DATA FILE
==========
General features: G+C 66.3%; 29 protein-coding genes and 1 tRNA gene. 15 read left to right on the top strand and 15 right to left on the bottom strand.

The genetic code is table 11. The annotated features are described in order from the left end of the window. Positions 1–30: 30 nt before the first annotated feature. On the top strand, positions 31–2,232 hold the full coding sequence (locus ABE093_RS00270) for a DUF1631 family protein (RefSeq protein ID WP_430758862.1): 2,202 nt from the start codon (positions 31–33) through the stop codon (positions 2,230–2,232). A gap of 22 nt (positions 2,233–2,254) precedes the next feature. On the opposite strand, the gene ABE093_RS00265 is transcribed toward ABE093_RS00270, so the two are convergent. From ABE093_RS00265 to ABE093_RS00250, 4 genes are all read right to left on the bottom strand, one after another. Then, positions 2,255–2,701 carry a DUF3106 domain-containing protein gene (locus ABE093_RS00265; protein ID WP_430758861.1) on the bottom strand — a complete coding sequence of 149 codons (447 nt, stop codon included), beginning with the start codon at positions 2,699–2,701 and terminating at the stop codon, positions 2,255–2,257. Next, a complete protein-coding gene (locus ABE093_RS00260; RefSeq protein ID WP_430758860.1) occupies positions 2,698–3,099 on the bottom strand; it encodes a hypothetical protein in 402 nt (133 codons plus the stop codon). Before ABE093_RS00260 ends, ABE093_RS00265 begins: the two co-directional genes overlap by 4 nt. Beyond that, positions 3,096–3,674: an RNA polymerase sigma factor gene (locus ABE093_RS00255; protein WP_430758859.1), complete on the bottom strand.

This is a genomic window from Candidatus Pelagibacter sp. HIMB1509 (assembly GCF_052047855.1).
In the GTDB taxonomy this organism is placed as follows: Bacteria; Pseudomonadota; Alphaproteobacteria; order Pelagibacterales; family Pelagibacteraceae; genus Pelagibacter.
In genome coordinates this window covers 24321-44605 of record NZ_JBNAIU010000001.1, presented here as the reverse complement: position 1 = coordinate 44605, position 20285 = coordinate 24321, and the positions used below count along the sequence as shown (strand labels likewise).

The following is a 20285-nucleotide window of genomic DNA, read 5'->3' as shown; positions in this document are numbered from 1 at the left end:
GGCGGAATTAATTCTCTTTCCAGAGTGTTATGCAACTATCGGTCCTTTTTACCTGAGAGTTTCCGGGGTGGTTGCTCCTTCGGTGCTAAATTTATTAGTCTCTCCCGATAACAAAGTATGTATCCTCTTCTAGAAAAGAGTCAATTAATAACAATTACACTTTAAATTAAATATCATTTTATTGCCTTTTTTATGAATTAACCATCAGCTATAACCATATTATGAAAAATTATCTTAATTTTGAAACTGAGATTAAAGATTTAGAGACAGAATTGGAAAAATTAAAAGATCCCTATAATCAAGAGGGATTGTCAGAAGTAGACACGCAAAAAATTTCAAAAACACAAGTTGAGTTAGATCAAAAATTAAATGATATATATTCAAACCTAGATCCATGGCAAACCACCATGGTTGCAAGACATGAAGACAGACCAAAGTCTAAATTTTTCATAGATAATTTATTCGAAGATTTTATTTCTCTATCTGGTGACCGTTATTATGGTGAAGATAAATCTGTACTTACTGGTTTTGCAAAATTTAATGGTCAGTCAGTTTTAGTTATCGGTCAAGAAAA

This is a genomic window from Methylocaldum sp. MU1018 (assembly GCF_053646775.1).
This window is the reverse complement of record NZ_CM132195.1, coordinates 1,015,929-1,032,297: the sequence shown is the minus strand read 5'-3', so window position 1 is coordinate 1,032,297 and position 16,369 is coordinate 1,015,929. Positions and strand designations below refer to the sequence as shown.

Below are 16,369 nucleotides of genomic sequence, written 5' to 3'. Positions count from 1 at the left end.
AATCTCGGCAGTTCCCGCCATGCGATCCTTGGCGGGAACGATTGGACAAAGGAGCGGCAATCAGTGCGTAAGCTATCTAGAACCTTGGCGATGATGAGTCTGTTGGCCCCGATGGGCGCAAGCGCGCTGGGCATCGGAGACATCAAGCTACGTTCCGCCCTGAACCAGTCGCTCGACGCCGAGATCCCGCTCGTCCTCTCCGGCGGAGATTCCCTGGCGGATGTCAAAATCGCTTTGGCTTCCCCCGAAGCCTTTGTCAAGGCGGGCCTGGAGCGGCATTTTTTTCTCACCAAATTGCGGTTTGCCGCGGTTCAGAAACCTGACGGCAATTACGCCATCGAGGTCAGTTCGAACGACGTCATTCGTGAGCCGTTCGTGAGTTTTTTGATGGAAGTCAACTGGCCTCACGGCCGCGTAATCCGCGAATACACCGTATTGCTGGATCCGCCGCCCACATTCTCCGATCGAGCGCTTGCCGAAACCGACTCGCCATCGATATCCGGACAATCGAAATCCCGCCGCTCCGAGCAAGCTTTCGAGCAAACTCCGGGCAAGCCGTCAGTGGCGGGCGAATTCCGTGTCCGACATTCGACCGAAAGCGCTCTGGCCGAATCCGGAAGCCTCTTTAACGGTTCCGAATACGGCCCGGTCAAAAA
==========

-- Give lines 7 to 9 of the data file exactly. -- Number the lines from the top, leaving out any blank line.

GGCGGAATTAATTCTCTTTCCAGAGTGTTATGCAACTATCGGTCCTTTTTACCTGAGAGTTTCCGGGGTGGTTGCTCCTTCGGTGCTAAATTTATTAGTCTCTCCCGATAACAAAGTATGTATCCTCTTCTAGAAAAGAGTCAATTAATAACAATTACACTTTAAATTAAATATCATTTTATTGCCTTTTTTATGAATTAACCATCAGCTATAACCATATTATGAAAAATTATCTTAATTTTGAAACTGAGATTAAAGATTTAGAGACAGAATTGGAAAAATTAAAAGATCCCTATAATCAAGAGGGATTGTCAGAAGTAGACACGCAAAAAATTTCAAAAACACAAGTTGAGTTAGATCAAAAATTAAATGATATATATTCAAACCTAGATCCATGGCAAACCACCATGGTTGCAAGACATGAAGACAGACCAAAGTCTAAATTTTTCATAGATAATTTATTCGAAGATTTTATTTCTCTATCTGGTGACCGTTATTATGGTGAAGATAAATCTGTACTTACTGGTTTTGCAAAATTTAATGGTCAGTCAGTTTTAGTTATCGGTCAAGAAAA

This is a genomic window from Methylocaldum sp. MU1018 (assembly GCF_053646775.1).
This window is the reverse complement of record NZ_CM132195.1, coordinates 1,015,929-1,032,297: the sequence shown is the minus strand read 5'-3', so window position 1 is coordinate 1,032,297 and position 16,369 is coordinate 1,015,929. Positions and strand designations below refer to the sequence as shown.